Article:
The European Union has renewed calls for stricter cryptocurrency regulations.
Europe is one of the most prolific markets for cryptocurrencies and cryptocurrency technology-based products and services. The proposal for the amendment of existing Directive (EU) 2015/849 believes that Bitcoin exchanges, due to lack of strict controls may become a potential route for money transfer among terrorist groups and organizations.
In order to prevent misuse of virtual currency platforms, the EU proposal requires the existing AML and CFT norms currently applicable for conventional financial machinery to be extended to cryptocurrency exchanges and wallet service providers. If implemented, the new proposal will increase oversight on crypto exchanges by allowing component authorities to monitor all transactions handled by the European players.
In what sounds like a potential invasion of privacy, the EU proposal also suggests empowering Financial Intelligence Units to request identifying and personal information of people associated with any cryptocurrency wallet on these Bitcoin and other cryptocurrency exchanges. By making such allowances, the council believes that it will be able to tackle the issues related to anonymity associated with cryptocurrencies.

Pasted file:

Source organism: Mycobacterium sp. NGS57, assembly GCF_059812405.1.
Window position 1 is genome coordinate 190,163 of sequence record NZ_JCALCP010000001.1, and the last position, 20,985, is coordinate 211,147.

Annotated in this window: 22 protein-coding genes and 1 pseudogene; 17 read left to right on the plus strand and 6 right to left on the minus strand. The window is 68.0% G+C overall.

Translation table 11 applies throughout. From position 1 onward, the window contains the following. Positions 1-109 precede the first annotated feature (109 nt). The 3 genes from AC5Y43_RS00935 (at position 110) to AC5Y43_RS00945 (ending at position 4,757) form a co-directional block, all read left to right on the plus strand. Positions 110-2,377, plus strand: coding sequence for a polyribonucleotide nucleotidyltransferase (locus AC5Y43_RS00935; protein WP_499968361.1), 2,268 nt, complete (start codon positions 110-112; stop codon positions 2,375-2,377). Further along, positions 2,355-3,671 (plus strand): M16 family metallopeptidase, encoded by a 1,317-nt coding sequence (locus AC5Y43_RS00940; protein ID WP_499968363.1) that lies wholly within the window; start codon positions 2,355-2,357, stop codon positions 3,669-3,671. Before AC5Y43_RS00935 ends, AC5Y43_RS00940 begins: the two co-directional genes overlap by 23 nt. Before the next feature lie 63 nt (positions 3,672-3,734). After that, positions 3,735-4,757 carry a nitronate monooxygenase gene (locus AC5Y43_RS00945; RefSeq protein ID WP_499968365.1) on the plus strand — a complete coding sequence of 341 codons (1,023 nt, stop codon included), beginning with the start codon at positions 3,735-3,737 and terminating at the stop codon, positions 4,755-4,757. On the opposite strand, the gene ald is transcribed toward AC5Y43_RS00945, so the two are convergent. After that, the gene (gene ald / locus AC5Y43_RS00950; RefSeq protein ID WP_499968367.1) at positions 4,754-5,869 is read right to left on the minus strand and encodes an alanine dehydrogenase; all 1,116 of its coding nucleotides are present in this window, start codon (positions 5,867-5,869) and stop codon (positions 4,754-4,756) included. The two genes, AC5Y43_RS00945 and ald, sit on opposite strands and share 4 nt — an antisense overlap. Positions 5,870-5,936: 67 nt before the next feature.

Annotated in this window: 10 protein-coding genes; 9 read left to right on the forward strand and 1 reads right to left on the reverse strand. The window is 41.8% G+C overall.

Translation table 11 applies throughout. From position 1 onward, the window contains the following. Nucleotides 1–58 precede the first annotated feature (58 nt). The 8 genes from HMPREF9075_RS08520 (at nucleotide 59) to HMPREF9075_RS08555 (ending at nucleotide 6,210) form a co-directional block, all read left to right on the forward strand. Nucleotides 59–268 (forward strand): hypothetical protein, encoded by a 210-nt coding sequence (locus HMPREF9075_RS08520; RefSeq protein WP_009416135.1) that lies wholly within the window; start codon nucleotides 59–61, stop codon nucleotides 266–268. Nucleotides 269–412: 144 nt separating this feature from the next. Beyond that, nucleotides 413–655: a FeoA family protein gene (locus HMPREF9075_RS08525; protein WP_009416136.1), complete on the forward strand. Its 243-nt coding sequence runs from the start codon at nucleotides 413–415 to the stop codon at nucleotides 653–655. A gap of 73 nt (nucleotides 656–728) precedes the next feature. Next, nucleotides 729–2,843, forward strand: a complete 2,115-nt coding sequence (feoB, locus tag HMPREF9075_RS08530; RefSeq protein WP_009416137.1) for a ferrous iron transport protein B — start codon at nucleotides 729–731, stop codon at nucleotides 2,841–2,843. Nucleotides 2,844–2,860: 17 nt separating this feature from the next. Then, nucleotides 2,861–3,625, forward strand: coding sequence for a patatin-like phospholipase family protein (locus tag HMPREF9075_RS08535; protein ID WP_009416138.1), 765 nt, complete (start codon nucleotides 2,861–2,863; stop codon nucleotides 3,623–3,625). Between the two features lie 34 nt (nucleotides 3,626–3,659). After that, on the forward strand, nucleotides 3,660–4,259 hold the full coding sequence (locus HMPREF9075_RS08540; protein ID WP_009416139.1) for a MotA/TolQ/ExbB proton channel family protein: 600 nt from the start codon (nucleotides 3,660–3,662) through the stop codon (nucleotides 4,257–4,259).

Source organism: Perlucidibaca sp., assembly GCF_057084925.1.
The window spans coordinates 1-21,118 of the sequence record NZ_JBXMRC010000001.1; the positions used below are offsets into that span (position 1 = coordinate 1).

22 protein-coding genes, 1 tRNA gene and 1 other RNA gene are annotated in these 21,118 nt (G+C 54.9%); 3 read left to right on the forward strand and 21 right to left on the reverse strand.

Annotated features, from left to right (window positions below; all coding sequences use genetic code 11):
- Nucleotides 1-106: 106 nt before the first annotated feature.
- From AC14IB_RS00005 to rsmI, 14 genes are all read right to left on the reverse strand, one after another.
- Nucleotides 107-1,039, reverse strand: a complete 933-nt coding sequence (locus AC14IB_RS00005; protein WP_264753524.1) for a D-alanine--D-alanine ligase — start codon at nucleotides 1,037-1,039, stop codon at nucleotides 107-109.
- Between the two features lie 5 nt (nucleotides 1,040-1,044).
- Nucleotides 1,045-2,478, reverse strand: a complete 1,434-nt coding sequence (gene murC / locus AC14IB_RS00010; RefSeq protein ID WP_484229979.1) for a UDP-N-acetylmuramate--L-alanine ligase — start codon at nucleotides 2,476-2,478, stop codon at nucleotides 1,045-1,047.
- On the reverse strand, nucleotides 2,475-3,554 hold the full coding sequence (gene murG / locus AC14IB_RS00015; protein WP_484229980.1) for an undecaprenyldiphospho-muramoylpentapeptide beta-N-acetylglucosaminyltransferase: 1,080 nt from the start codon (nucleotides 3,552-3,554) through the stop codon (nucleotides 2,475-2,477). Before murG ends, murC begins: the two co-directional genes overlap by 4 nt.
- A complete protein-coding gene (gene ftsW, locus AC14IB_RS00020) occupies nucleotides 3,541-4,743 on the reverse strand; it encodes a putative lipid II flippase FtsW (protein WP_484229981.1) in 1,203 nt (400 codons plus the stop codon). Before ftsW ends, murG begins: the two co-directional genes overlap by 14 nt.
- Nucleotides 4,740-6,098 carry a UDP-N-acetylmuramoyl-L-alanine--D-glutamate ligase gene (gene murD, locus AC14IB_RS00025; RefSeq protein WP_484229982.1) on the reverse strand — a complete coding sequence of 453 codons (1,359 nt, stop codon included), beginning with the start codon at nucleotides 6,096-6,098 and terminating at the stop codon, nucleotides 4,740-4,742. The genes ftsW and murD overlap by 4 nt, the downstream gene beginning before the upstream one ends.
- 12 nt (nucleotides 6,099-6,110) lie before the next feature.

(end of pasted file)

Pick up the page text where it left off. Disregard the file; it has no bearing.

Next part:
In spite of drawing parallels between fiat and cryptocurrencies in regulatory perspective, the council refuses to offer the legal tender status to the latter. The proposal doesn’t bring anything new to the table. The arguments presented in the document is same as many other in the past. There is, however, one small distinction, the EU proposal explicitly states that complementary currencies (localized, community-based alternative currency forms) are exempt from these proposals and they can’t be considered as virtual currencies.
Still subject to approval, the EU proposal for amendment of existing AML and CFT may not be implemented in its current form. But still, the final version is still expected to take a tough stance against Bitcoin and Bitcoin-based platforms. This will increase the operating costs of European exchanges, which may decide to pass it on to its customers in the form of higher processing fee.
Ref: Europa | Image: Shutterstock